"We believe passionately in the importance of bench-to-bedside research – that is, to ensure discoveries made in laboratories effectively reach the patients who need them most," said Pamela B. Davis, MD, PhD, Dean of the School of Medicine and Vice President for Medical Affairs, Case Western Reserve University. "This award aligns directly with that approach, and the work it funds ultimately will change lives."
The SPORE studies will develop new tests to identify persons susceptible to GI cancers; new methods to prevent these cancers; new treatments for these cancers; and clinical trials to apply these advances directly to patients.
SPORE studies will benefit the large population of individuals that are affected by GI cancers. They will also work with high risk groups that may not be screened for colon cancers, to develop easy-to-access screening tests. This will include African-Americans, a population highly vulnerable to colon cancer. Since early detection saves lives, this advance will have significant impact on individuals most at risk.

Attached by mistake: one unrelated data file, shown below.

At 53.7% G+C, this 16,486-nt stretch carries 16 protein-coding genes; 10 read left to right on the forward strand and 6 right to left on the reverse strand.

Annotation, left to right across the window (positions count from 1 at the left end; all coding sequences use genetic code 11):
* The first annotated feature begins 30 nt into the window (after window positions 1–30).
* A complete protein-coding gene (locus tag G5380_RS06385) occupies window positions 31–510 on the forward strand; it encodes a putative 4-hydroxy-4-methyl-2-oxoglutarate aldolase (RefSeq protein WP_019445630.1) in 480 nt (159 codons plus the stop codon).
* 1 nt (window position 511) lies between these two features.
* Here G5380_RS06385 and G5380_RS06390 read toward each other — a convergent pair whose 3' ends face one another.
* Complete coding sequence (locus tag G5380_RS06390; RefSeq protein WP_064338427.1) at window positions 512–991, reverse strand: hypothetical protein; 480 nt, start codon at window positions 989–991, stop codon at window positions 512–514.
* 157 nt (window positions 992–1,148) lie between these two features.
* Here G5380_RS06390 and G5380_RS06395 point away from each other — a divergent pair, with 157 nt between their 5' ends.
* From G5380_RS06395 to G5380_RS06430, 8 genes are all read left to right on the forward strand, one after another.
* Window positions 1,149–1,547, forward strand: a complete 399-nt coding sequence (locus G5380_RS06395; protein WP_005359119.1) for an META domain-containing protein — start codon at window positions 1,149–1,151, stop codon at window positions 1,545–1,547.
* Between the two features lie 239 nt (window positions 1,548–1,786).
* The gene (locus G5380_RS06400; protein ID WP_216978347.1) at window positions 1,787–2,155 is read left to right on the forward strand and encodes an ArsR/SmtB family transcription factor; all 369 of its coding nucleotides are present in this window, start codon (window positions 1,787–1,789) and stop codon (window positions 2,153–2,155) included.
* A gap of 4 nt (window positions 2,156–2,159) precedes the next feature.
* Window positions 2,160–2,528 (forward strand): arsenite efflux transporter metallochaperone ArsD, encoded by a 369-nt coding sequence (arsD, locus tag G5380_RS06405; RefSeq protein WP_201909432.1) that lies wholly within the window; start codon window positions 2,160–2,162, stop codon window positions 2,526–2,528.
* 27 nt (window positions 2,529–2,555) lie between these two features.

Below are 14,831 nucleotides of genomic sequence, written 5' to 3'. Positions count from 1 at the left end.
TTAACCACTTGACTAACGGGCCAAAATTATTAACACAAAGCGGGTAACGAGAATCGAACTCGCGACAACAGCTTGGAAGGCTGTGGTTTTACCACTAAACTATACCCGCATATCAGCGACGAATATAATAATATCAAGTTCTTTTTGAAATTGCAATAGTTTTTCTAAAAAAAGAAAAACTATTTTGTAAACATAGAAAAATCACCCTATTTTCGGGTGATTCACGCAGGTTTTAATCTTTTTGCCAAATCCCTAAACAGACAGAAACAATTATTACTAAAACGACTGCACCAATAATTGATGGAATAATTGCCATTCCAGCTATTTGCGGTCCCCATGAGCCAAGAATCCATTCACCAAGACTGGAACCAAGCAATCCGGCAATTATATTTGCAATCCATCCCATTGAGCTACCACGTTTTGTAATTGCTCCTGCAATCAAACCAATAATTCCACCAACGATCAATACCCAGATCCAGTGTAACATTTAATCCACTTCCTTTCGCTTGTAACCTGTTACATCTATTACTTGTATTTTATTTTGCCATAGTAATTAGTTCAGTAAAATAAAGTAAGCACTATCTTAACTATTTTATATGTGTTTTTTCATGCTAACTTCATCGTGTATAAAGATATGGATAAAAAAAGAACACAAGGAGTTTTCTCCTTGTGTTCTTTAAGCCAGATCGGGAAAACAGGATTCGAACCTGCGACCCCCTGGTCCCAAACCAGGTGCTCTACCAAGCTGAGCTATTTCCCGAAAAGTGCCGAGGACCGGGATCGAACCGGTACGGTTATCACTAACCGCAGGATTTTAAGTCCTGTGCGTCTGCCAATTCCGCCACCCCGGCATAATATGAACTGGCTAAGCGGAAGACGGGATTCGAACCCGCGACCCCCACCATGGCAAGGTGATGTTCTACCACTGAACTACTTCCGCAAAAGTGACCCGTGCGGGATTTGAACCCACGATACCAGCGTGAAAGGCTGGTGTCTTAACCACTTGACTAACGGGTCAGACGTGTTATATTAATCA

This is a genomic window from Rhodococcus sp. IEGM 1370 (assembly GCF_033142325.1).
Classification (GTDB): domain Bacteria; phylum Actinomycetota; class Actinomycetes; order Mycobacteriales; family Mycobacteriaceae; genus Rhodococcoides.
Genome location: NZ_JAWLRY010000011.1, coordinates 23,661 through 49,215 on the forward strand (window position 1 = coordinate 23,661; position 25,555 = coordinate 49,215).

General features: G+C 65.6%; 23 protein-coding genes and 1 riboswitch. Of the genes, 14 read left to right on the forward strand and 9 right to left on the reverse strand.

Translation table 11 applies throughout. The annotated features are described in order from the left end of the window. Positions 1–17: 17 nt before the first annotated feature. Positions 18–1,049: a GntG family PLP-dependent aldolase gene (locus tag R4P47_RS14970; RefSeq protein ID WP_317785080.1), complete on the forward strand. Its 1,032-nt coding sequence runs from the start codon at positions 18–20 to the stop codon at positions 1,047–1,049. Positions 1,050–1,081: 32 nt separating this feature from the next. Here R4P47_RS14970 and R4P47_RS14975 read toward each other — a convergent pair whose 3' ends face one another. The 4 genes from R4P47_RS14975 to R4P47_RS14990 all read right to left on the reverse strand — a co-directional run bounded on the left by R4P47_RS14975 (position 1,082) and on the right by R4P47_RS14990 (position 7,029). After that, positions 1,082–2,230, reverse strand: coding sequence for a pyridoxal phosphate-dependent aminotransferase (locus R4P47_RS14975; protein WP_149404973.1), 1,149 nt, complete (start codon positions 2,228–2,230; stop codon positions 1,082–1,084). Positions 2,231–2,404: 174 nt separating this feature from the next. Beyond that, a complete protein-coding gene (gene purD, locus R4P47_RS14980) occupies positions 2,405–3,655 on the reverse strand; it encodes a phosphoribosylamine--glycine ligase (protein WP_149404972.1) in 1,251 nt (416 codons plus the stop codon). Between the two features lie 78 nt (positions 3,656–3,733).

The SPORE will be directed by Dr. Sanford Markowitz, the Dr. Sanford Markowitz/Frances Wragg Ingalls Professor of Cancer Genetics at Case Western Reserve University School of Medicine and a medical oncologist at University Hospitals Seidman Cancer Center. The SPORE is co-directed by Dr. Nathan Berger, the Hanna-Payne Professor of Experimental Medicine at Case Western Reserve School of Medicine, and a hematologist-oncologist at the Seidman Cancer Center. Drs. Markowitz and Berger will lead the SPORE team of 15 doctors and scientists, 11 from the School of Medicine, and its principal affiliate, University Hospitals Case Medical Center, and three from Cleveland Clinic. The Cleveland team is also joined by Dr. James K. V. Willson, Director of Simmons Cancer Center at the University of Texas Southwestern Medical Center, and by Dr. Willson's Dallas-based team of investigators.
"I am honored to lead the outstanding team of physicians and scientists who have joined in the SPORE," said Dr. Markowitz. "Our SPORE trials will be conducted here in Cleveland, and members of our community will be among the first to be able to benefit from the work."